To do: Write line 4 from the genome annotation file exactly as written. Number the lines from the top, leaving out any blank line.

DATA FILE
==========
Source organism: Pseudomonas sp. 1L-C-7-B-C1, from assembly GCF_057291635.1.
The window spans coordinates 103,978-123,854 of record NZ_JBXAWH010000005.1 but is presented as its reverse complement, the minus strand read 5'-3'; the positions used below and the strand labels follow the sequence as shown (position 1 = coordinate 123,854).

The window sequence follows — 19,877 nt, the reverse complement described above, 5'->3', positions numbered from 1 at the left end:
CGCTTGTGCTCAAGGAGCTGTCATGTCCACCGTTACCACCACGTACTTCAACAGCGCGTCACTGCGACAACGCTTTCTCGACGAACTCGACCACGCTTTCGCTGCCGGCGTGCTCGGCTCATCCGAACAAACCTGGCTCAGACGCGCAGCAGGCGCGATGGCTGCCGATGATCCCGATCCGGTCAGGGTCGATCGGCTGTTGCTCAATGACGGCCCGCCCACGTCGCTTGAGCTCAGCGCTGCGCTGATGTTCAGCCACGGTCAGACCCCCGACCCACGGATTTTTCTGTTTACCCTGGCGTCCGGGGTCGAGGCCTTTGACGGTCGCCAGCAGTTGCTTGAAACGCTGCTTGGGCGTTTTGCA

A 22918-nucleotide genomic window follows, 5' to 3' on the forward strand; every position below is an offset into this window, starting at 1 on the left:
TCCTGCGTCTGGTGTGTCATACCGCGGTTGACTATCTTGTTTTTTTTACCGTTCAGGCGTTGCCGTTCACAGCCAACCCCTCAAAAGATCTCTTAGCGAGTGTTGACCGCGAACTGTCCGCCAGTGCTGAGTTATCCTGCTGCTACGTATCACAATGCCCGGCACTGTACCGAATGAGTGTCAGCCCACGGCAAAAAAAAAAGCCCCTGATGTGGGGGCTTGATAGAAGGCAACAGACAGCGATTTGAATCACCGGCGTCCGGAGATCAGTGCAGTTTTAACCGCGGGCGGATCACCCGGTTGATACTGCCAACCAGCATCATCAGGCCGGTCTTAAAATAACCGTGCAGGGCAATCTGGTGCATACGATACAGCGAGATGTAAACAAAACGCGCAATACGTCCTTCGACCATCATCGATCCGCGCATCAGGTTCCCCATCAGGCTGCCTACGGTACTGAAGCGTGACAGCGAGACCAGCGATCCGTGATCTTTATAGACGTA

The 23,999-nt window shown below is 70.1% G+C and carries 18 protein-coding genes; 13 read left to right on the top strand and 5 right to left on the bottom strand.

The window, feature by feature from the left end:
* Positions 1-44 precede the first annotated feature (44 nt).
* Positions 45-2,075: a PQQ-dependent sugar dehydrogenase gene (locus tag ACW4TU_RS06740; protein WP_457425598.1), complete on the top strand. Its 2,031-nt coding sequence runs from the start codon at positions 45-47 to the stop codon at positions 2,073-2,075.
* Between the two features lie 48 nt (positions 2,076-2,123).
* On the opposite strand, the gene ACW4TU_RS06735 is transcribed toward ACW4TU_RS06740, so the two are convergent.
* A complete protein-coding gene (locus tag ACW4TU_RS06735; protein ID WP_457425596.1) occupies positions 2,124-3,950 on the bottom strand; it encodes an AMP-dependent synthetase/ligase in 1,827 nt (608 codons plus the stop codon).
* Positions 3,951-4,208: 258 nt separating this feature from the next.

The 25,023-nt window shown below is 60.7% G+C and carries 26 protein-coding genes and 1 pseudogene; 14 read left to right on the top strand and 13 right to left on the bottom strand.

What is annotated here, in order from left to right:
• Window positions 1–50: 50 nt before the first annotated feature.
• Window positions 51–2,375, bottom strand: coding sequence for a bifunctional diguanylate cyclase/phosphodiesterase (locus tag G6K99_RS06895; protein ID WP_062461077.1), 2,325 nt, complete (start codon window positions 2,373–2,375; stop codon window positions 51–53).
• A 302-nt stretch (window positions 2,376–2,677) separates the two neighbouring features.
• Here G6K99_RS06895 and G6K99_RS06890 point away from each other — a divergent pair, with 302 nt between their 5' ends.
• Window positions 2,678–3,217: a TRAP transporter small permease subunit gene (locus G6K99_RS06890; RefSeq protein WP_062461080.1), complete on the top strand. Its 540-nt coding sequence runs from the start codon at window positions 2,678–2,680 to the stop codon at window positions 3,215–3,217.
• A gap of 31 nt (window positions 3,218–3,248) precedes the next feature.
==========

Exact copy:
CGCTTGTGCTCAAGGAGCTGTCATGTCCACCGTTACCACCACGTACTTCAACAGCGCGTCACTGCGACAACGCTTTCTCGACGAACTCGACCACGCTTTCGCTGCCGGCGTGCTCGGCTCATCCGAACAAACCTGGCTCAGACGCGCAGCAGGCGCGATGGCTGCCGATGATCCCGATCCGGTCAGGGTCGATCGGCTGTTGCTCAATGACGGCCCGCCCACGTCGCTTGAGCTCAGCGCTGCGCTGATGTTCAGCCACGGTCAGACCCCCGACCCACGGATTTTTCTGTTTACCCTGGCGTCCGGGGTCGAGGCCTTTGACGGTCGCCAGCAGTTGCTTGAAACGCTGCTTGGGCGTTTTGCA